The most popular and practised sport in Alcamo, as in most Italian towns, has always been soccer the greatest team is the Alcamo team, which was in the past a protagonist in some football seasons in League C (Italian Serie C), for its victories against Bari and Crotone, and in League D. Apart various regional trophies, it has won the Coppa Italia Dilettanti in 1996 and the subsequent Supercoppa Italiana Dilettanti. Together with the golden period in League C, these were the most notable pages of the football history in Alcamo. [ citation needed ] A recent [ when? ] society crisis has caused bankruptcy and the team which played in League D had to restart from the First Category League. Today it competes in the regional Eccellenza championship following the 2010 refoundation. The activity of juvenile soccer is very active, and the Adelkam football school emerges among the various youth teams because it has launched different football players and has won a lot of national and international competitions. Alcamo is also the principal centre of the Costa Gaia International Trophy, a youth football kermess in which a lot of titled teams take part and where many great players of the bigger championships have been the protagonists.

Basketball is also popular, today with better results than football anyway. [ citation needed ] The female team Basket Alcamo (Gea Magazzini) which has obtained important results in its history (a long participation in A1 League and the final match in the Ronchetti Cup), has played in the A2 League for eleven years, and has regained the major league in the season 2011–2012. The male team has also obtained good results, but not at the same levels.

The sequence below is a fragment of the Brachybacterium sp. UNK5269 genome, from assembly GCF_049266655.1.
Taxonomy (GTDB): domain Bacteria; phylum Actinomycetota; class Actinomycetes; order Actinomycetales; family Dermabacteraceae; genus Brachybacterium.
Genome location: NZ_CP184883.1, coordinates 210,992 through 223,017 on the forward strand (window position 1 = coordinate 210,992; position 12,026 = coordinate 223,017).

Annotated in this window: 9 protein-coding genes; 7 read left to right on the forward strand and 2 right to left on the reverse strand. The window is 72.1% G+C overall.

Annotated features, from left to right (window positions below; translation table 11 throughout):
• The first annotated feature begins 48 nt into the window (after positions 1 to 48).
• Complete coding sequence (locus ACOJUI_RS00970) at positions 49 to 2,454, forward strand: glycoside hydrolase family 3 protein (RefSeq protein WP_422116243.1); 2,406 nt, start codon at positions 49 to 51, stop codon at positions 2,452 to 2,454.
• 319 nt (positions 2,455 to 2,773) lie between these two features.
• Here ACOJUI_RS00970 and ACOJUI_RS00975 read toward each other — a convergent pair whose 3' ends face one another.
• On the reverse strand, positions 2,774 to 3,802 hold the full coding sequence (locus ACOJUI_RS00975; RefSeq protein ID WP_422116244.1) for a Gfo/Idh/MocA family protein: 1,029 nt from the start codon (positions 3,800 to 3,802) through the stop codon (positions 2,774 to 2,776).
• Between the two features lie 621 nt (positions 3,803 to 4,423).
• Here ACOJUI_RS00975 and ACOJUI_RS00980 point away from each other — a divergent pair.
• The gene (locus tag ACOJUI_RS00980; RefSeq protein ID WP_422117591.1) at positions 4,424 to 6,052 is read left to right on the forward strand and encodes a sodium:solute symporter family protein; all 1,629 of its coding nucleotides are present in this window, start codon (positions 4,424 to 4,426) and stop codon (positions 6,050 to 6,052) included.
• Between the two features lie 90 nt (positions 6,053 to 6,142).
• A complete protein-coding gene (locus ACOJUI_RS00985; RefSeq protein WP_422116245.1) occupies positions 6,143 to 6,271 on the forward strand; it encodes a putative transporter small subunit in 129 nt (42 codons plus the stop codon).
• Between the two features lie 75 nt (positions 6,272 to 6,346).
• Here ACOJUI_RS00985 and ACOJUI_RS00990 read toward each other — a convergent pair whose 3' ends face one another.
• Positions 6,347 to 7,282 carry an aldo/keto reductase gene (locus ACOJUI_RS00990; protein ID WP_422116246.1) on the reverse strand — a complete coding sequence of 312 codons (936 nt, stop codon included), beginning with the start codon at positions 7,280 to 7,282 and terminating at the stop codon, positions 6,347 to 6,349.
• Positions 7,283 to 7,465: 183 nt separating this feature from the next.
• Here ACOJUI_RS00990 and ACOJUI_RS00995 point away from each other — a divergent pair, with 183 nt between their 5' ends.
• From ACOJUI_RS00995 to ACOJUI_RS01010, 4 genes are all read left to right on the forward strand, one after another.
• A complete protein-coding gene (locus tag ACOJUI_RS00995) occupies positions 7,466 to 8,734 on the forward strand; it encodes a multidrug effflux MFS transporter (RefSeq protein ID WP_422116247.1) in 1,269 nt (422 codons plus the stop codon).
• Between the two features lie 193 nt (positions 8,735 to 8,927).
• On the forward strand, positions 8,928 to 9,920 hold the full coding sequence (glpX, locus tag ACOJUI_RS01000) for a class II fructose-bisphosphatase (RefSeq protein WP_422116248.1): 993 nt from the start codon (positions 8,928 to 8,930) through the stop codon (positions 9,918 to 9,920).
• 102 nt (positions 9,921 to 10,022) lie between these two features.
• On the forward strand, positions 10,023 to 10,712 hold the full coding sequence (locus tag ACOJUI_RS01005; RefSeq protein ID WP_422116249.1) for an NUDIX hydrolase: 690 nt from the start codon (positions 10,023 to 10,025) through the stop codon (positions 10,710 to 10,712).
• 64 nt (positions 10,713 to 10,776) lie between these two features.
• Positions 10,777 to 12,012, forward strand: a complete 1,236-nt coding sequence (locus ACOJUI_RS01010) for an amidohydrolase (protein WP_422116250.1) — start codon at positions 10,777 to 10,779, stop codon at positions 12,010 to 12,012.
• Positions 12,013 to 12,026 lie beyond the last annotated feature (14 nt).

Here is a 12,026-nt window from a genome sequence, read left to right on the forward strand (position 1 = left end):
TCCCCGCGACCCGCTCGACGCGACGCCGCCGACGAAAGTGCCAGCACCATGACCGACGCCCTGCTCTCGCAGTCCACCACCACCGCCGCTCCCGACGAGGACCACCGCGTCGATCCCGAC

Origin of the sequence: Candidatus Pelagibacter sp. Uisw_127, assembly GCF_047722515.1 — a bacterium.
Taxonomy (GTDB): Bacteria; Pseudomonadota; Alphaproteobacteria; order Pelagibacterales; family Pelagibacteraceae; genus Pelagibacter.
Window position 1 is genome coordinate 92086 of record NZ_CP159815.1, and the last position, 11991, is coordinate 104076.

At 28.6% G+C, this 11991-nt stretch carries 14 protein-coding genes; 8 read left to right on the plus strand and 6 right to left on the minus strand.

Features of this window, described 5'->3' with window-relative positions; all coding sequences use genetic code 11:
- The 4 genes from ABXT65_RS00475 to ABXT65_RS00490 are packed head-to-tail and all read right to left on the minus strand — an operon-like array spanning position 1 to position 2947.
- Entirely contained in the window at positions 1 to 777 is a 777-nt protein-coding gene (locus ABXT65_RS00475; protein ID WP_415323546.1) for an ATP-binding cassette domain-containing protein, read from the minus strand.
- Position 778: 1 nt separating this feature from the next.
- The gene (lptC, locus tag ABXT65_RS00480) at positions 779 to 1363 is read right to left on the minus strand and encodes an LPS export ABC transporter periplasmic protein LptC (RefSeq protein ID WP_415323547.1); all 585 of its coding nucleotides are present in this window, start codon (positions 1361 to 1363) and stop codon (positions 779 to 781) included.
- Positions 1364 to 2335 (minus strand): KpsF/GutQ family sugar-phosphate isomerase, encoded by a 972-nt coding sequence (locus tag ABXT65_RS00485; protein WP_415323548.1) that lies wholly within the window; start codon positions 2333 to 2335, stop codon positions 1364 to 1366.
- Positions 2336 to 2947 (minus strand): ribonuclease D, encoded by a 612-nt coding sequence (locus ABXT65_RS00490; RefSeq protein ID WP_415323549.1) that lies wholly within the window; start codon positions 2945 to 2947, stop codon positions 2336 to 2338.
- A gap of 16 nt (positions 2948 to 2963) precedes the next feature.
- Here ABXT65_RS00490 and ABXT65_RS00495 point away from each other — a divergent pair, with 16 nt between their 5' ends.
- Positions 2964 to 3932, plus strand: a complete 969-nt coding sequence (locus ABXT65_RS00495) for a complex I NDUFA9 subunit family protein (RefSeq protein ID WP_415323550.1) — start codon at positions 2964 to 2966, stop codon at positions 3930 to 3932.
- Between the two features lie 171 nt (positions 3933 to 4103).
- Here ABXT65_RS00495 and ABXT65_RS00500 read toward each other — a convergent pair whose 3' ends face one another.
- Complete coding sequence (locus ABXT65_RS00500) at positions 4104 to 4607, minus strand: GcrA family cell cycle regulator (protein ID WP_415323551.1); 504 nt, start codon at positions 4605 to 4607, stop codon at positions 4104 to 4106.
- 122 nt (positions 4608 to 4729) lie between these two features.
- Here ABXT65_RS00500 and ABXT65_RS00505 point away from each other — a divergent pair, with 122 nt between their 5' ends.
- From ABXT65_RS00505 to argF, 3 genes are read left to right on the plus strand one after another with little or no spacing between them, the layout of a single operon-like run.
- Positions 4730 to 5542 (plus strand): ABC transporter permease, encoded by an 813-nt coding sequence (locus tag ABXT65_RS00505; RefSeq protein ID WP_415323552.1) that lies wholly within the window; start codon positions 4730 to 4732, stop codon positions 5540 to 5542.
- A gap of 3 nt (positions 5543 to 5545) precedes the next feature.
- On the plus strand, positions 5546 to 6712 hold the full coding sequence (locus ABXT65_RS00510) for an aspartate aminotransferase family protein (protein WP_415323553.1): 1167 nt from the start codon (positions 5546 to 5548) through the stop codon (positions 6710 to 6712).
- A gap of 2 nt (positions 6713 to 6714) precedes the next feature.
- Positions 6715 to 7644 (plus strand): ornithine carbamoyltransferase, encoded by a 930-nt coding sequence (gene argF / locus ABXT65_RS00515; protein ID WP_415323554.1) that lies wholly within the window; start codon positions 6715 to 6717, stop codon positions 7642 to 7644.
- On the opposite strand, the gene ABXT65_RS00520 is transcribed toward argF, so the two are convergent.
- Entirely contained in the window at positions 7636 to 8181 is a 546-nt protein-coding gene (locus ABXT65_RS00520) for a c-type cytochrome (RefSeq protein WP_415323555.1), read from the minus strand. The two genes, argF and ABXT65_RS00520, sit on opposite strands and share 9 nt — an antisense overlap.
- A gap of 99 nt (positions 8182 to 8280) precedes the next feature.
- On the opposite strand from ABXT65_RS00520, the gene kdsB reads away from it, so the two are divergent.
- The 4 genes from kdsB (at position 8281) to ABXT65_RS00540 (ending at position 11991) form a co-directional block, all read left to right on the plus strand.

The local handball team, Pallamano Alcamo plays its home matches at the Palasport Enzo D'Angelo.

Sport facilities Edit

The town has got several sport facilities, the most important are the stadium Lelio Catella (with a capacity of about 10,000 people) for football and athletics, the Palazzetto dello Sport (sports hall) Tre Santi for Basket and the Palasport Enzo D'Angelo (an indoor stadium) for handball.

There is a private swimpool open to public use (La Fenice) where young boys (who have won National prizes) train regularly. In the same facility there is an ice-skating rink. When Alcamo football team played in League C, the home matches were played at stadium Don Rizzo, which together with Sant'Ippolito stadium, is now used by juvenile and minor teams.